A pedestal itself is a separation. A tool for “othering“. Othering is:
A term, advocated by Edward Said, which refers to the act of emphasizing the perceived weaknesses of marginalized groups as a way of stressing the alleged strength of those in positions of power.” Othering can be done with any racial, ethnic, religious, or geographically-defined category of people.
More simply put, othering is separating yourself from someone so that you understand them less. It’s becoming unconnected. It’s forgetting the humanity of another person or group of people. It’s pushing them away so that you don’t need to feel for them as much as if they were you. Othering is losing the ability to see yourself in someone else.
Because of that, othering can be used as a weapon of control, big or small. And it is.
Mormon women are put on pedestals. They do the most noble work of all being wives and mothers. They are more righteous, beautiful, faithful, and hard-working than all others. They champion modesty and raising perfect children and following the gospel.
Abuse survivors can also be placed on pedestals: we are heroes, stronger than those who have not been abused, amazing for talking about our progress and perspectives.
As you can see, pedestal criteria are not necessarily negative or untrue. I love my children and I do find great meaning and passion in my job as I stay home with them and teach them and feed them. I also think the work I have done in therapy is amazing, and I am strong because of my experiences. I do not, however, think I am better or more of a person because of it.
Recently an acquaintance put me on an abuse survivors pedestal. I had asked her for help with a triggering situation, requesting that my boundaries were honored so I would be emotionally safe. She broke the boundary because she thought she knew better. I told her she broke the promise she made to me. I explained why it was so upsetting: my boundaries were violated,
Instead of apologizing, she told me why she did it, defended her decision, and then told me why I wasn’t thinking clearly about the situation. She said I should go back to therapy, that I was still playing out the victim’s role. Then, in the same breath, she told me thank you for being so brave and that I was a hero to be talking so openly about surviving abuse.
Now I don’t share this example to say that this is a terrible person. She meant well. And perhaps it was just a bad day where she made a crummy decision that I happened to be hurt by. But the point is how much pain othering can cause.
I have had other friends and family try and “help” me not stay in the victim role, but there are two camps: those interested in listening to me and then helping me on my own terms vs. those who wanted me to listen to them because they knew exactly what I needed to do. There is a big difference there. And othering is the crux of it.
“Helping” When It Isn’t Really Helping
I can tell if someone is really with me. They care about me as if we were the same person. They see my humanity. They are committed to being a stand for me. They are loving.
But when someone comes to “help me” out of the blue, and especially without my consent or as a result of my request, it is pretty offensive. It assumes I’m not already doing that work, that they know me better than myself, that I cannot figure it out on my own, that I don’t deserve space, that I am not able to take of myself, and a whole other litany of problematic assumptions.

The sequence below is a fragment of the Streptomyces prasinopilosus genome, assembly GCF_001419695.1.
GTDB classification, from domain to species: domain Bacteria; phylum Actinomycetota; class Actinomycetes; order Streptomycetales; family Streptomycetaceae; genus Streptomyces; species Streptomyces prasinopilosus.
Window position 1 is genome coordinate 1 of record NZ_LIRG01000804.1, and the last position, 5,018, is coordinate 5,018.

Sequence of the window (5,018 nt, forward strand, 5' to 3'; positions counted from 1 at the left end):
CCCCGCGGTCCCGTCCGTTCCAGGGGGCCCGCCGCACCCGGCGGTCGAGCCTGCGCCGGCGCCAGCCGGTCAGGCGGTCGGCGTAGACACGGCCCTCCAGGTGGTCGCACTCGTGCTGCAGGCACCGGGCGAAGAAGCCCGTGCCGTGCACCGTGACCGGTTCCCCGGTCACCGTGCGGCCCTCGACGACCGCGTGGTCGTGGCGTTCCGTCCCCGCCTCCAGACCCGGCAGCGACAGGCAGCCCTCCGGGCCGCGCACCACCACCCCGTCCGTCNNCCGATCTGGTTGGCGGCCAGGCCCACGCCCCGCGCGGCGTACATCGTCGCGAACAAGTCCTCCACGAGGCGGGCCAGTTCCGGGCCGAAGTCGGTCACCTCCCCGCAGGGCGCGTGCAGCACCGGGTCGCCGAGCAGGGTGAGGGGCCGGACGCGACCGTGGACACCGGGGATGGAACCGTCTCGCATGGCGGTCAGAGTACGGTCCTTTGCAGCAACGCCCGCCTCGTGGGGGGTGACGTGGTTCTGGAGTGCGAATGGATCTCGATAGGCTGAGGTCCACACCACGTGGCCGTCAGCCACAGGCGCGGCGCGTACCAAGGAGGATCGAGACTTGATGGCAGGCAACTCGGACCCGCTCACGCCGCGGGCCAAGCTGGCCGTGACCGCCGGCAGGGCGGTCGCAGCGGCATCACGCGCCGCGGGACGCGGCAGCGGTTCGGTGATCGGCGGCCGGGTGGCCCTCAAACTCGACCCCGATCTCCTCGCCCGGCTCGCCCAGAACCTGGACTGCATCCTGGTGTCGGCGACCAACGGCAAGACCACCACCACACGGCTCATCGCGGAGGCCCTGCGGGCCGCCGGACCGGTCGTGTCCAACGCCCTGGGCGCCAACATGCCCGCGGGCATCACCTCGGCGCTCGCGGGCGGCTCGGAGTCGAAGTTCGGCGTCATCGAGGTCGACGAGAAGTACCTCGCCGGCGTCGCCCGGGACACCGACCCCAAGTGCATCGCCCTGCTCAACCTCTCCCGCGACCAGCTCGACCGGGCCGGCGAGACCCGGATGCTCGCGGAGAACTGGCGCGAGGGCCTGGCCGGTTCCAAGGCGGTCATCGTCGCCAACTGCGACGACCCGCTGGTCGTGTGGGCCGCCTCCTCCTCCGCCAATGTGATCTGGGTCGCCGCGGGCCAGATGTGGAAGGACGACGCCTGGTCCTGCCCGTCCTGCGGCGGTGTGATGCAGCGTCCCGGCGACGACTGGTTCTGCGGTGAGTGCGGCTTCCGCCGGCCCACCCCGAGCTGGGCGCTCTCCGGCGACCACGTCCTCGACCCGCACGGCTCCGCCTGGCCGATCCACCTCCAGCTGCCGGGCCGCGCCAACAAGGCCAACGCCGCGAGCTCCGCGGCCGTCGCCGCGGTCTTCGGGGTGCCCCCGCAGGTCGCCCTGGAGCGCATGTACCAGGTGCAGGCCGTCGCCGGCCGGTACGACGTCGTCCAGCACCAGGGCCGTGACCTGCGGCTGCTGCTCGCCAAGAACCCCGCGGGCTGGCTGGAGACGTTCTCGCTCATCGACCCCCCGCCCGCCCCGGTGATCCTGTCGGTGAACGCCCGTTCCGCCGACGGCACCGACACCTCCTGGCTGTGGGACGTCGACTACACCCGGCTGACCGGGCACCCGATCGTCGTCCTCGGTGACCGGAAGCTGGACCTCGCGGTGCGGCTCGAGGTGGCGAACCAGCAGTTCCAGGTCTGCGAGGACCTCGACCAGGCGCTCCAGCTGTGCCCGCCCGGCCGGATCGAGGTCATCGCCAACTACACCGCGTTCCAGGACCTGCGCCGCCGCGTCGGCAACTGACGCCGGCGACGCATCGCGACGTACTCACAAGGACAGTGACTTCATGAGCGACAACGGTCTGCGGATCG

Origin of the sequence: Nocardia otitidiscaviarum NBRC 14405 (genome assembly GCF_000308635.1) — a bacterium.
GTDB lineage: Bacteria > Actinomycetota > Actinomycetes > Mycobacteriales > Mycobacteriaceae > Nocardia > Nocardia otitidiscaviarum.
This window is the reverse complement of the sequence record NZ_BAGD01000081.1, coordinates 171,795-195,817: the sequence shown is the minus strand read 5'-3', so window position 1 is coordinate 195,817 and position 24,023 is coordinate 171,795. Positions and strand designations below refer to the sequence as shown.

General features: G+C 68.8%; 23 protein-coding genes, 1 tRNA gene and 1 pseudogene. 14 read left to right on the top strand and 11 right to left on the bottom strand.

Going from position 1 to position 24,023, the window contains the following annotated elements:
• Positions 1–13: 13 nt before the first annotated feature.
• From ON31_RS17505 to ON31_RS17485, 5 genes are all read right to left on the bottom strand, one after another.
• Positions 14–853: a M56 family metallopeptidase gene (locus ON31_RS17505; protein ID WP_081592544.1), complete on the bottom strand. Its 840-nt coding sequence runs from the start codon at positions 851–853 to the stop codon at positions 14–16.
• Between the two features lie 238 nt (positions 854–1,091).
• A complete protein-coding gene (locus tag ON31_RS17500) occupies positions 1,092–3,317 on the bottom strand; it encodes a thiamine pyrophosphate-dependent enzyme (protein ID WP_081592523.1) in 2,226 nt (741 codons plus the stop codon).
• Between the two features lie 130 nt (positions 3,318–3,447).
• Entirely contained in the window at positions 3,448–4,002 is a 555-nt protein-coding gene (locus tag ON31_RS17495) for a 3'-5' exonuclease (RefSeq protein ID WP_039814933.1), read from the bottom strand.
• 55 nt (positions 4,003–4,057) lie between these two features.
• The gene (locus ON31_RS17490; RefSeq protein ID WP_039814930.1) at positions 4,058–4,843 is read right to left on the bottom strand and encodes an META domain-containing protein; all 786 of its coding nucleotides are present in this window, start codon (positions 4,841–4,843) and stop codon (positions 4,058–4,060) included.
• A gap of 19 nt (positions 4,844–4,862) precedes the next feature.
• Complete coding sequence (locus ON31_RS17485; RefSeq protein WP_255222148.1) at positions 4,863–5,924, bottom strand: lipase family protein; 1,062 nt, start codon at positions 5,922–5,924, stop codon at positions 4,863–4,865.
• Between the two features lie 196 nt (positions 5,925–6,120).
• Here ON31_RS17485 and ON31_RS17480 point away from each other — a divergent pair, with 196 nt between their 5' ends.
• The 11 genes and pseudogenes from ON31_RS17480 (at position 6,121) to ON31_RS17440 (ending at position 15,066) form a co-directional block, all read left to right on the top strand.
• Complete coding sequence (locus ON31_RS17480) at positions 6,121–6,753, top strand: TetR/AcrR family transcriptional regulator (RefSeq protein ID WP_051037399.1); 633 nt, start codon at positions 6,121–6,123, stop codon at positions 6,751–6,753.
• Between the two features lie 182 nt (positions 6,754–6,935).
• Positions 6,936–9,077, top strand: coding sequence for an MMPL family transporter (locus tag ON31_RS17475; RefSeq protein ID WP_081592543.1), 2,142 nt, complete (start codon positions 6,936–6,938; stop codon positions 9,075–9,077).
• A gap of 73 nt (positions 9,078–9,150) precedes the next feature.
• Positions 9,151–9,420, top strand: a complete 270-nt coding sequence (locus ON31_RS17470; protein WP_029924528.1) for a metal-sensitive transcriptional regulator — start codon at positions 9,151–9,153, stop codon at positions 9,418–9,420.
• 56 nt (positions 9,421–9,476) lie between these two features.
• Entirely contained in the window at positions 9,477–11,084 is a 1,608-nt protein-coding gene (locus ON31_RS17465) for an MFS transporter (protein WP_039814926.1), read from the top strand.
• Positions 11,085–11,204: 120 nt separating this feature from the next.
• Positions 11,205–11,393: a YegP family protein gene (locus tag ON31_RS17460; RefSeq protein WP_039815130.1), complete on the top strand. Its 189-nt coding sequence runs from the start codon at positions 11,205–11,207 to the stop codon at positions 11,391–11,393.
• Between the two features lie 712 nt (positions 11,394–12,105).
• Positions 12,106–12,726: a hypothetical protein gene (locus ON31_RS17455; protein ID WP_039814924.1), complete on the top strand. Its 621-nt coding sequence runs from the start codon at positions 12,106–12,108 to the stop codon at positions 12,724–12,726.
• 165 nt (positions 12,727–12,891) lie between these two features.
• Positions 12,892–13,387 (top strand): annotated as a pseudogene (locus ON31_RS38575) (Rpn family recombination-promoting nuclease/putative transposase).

I am very committed to finding truth and being honest with myself. I do the hard work of self-awareness, of recommitting myself to seeing those around me when I catch myself othering them, of doing what is right but not necessarily easy. If someone cannot see this integral part of my life, then I surely do not want their “help” with my deepest personal
When people around me see that I “need help” when I haven’t asked them for help is a big red flag. It’s a red flag because it speaks to their wish to control me, not to help me.
What are we doing when we want to help people without their consent? To borrow a very grown-up term, we want to “be the boss of them”. That’s a form of control, not help. And it doesn’t matter how nice you are about it. You are still trying to control that person.
So What Should I Do?
Now before someone freaks out and says “B-b-b-but, what if someone doesn’t know that they need help?! Should I let them suffer?!” Well, ask them! See if they need help. Ask for permission to hear what they are going through. And even if they say no, there’s no reason you can’t love them anyway. Be respectful. They are no different than you. We are all interconnected.
Now if you are a therapist, or parent, or boss, then you can safely give insight, direction, rules, even punishment, because you are literally in a position of authority. But even then, you need not resort to othering. You have the choice to respect and see clearly the needs and humanity of those you have under you.
So it goes without saying that the next logical step is this: if you are not in a position of authority, then don’t be a jerk and act like you are. Think of a time when you just really, really wanted to tell someone what to do. And maybe you did. Or maybe you held your tongue, but it was hard. The struggle lies in the fact that you may have excellent insight, solutions to their problems, or even the answer to all their problems.
If you are a friend, or family member, or acquaintance with someone, let go of the desire to control. Instead, remind yourself of their validity. Represence yourself to loving them, seeing them, and hearing their experience. Instead of talking at them, listen to them.
Have you had any light bulbs go off while reading this? Do you see in your life where someone has helped you, but you have felt worse? Can you see the difference between true help, and help as a mask for control? Does othering affect you in your life? How?